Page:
Kunal Mukhopadhyay

Women in art

In Art, Norm, Social trend, Thoughts, Women in society on February 6, 2007 at 12:56 pm

By large, in the world as we know it today, all famous personalities are males. Not a ground breaking observation, as any sociologist would remark, for traditionally since the dawn of civilization, majority of all societies have been male dominated – thus all known professions (other than, ironically and regrettably what is classed as the “oldest profession” – no comment on that) to “mankind”.
Yesterday my curiosity was piqued when a discussion was initiated by being asked to name a few famous artists (or more correctly, art personalities). When asked, everyone except one woman gave the usual list of celebrities, Picasso being the most common, and other male figures. As was noted, almost everyone named male figures. The question was thus posed – why is it that men are more known in the art world than women? Some answers would have made feminists turn every shade of red on the spectrum. Others were good attempts to find a cover-up answer to what was appearing more to be a shockingly embarrassing revelation in a group consisting of both men and women. It was almost as if the men folk were searching for a justifiable excuse for the outcome of history in the art world. Perhaps some were not trying to justify the same and were “ratifying” the “facts” as they were – there are more male art personalities than female.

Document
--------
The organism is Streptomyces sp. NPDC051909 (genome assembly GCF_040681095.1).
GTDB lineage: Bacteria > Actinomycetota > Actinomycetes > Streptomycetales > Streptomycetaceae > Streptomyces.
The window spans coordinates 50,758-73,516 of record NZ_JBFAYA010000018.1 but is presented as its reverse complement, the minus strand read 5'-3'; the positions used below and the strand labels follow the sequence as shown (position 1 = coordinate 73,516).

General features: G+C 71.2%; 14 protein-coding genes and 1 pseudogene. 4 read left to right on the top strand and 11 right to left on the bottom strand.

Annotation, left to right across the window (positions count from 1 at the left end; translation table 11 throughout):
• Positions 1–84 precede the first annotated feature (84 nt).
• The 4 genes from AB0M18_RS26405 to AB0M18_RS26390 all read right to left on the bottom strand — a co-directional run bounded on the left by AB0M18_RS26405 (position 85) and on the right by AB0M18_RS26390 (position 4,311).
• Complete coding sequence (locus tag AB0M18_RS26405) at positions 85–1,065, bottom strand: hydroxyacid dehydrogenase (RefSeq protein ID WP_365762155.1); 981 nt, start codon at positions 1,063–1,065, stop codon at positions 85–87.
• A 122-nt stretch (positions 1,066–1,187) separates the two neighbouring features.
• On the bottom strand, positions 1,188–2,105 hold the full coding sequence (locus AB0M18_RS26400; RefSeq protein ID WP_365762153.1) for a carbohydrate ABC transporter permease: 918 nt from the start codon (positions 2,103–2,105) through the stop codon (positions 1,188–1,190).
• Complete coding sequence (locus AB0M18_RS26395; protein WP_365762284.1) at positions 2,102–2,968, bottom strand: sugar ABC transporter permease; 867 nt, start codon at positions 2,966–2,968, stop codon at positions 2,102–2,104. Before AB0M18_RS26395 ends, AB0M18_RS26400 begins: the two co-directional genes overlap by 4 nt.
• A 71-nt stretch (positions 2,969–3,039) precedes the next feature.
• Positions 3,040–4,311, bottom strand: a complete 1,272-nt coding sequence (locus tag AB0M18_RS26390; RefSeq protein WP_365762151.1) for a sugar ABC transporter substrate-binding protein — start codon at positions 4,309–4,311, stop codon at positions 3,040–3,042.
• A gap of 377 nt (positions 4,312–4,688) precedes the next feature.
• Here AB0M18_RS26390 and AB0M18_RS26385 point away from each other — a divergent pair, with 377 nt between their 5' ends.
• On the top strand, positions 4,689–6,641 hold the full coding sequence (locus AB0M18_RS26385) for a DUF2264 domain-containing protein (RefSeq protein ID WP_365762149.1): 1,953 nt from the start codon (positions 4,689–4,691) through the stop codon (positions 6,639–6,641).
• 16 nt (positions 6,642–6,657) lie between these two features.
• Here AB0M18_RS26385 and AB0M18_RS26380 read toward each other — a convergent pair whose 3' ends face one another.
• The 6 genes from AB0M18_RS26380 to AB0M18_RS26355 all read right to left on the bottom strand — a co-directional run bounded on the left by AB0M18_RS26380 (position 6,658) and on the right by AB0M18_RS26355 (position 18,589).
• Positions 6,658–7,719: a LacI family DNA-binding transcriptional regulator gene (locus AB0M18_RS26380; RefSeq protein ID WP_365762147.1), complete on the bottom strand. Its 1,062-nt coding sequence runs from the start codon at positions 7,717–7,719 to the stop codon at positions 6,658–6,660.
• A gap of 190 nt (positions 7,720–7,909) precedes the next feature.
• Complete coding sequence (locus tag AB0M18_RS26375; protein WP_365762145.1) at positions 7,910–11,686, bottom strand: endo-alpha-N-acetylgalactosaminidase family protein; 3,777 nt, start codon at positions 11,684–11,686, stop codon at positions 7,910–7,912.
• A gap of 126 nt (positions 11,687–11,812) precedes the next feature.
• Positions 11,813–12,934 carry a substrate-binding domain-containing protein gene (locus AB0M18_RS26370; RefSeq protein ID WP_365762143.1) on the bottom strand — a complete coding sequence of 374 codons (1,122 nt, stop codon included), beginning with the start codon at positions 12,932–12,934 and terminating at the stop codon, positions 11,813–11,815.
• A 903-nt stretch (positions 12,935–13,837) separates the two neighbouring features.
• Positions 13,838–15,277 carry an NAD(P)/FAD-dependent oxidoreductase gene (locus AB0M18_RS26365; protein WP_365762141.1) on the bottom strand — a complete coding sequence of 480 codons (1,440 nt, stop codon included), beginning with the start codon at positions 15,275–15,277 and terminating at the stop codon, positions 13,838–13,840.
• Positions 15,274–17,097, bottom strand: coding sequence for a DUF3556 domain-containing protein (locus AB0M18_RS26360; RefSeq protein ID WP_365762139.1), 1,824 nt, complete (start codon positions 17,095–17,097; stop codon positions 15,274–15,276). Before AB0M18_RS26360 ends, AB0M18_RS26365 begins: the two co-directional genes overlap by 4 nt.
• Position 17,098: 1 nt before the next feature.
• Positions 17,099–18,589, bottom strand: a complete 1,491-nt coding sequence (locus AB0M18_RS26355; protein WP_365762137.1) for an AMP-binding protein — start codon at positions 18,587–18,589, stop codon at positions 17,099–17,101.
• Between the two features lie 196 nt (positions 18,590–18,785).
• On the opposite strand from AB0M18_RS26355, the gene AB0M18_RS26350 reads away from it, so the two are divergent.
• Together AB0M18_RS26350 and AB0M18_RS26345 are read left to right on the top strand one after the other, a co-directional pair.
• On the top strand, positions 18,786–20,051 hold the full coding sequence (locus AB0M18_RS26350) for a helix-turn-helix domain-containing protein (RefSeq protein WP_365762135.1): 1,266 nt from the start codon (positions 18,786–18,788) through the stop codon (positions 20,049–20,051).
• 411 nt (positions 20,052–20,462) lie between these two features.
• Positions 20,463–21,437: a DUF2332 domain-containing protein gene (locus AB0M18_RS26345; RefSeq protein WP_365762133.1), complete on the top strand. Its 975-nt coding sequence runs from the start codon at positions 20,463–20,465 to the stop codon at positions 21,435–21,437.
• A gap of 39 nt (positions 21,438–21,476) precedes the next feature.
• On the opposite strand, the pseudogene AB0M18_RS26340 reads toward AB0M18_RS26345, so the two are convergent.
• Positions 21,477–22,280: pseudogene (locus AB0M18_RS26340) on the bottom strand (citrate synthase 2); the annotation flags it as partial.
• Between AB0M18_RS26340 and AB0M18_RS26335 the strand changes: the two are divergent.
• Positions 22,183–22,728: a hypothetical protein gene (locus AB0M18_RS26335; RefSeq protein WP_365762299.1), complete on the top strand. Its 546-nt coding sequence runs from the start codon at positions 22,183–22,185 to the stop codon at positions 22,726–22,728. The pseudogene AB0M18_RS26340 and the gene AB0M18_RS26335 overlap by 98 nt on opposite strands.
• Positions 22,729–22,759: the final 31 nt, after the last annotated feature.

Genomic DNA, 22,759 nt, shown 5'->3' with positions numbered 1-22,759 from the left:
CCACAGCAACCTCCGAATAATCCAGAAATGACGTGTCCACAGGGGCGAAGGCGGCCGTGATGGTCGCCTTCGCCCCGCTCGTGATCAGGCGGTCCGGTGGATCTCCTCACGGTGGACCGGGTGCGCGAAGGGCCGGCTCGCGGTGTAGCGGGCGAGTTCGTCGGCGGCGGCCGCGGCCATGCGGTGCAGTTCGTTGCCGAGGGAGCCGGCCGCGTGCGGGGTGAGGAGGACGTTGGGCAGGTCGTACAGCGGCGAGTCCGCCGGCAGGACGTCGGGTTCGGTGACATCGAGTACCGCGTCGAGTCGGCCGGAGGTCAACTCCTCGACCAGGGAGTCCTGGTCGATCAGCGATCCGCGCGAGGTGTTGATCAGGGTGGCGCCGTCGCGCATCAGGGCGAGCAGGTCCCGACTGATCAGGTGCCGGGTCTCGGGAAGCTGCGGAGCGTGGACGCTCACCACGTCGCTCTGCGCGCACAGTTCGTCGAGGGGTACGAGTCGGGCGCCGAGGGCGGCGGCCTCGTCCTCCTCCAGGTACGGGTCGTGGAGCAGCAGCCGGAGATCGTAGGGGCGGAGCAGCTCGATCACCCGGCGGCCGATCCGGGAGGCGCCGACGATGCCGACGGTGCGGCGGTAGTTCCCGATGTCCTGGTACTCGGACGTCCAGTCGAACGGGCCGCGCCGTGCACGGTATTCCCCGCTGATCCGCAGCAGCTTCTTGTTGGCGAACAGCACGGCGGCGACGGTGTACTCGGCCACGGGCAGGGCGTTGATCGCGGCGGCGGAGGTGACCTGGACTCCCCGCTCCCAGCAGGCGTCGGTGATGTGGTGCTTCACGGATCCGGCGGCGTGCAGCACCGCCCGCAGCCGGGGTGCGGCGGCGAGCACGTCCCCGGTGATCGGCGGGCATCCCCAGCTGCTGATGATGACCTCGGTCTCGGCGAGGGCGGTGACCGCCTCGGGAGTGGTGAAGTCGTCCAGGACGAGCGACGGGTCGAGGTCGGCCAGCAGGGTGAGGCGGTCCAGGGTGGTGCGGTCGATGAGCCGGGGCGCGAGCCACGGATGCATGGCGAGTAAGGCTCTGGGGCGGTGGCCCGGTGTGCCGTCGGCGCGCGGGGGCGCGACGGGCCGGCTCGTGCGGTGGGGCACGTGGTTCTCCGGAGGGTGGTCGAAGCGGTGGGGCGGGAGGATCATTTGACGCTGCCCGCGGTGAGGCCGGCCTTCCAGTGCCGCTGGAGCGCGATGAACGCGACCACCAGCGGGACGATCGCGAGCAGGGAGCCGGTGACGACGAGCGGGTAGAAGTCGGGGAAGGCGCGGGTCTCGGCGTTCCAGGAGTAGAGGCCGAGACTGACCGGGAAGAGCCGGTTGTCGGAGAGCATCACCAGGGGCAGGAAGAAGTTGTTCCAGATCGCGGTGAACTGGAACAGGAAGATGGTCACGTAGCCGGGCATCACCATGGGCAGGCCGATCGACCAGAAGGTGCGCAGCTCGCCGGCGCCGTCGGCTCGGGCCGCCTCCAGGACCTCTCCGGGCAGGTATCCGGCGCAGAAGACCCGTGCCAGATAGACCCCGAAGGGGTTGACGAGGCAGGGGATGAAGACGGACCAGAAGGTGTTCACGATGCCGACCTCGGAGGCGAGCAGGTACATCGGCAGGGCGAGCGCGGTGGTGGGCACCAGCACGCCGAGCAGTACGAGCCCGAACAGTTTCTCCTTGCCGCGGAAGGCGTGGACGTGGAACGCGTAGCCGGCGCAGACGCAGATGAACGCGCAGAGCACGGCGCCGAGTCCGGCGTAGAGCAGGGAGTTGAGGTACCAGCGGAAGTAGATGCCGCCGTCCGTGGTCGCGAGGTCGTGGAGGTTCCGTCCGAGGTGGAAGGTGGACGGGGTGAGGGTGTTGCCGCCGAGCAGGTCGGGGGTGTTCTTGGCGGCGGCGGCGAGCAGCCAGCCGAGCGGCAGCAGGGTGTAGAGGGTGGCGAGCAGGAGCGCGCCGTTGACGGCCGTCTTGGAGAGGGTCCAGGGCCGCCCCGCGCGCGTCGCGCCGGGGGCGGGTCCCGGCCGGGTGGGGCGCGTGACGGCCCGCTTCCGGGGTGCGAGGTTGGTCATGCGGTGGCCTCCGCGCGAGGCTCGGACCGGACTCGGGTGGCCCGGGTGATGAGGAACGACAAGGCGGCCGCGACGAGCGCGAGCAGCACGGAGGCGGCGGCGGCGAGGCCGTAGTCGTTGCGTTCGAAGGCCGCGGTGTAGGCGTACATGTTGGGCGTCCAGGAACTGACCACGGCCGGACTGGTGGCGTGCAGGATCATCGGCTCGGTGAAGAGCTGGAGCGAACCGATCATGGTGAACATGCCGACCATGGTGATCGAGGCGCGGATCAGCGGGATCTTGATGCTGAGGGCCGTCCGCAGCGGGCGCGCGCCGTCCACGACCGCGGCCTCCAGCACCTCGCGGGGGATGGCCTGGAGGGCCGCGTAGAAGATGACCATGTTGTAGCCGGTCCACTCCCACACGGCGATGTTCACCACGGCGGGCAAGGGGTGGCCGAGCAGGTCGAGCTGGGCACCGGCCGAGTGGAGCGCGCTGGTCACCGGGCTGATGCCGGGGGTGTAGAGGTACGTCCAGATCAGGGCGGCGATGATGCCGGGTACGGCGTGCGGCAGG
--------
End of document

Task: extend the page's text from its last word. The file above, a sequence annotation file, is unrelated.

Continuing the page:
Other than the sociological background, there was an interesting thought that the arbitrator proposed. In her opinion, artists (maybe even authors and philosophers could be included) are a little eccentric, often with Bohemian inclinations. Thus the typical Picasso or van Gogh were detached, had their heads in the midst of clouds and weren’t very adroit in practical matters of life such as managing money or finding a regular job or even thinking of a family. Women on the other hand tend to be more practical and more adept in the matters of daily functioning. While not going to the extent of former Harvard University president Lawrence H. Summers, a deeper study into the differences in gender would highlight that women are in many ways different in their methods, and in certain tasks, much better than men. For example, they are not as impulsive as men and are better in planning and assessing risk factors. They tend to be more steadfast than men. Of course, these are generalizations and by virtue of the universe’s constitution, there are exceptions to everything.
I myself am quite thankful that in our household I have a wife who is better than me in staying the course, being steadfast and at assessing risk factors. It balances my oft impulsive side and ensures a safer sailing for both of us and our children. No wonder, then, our wives are often called the “better halves”.

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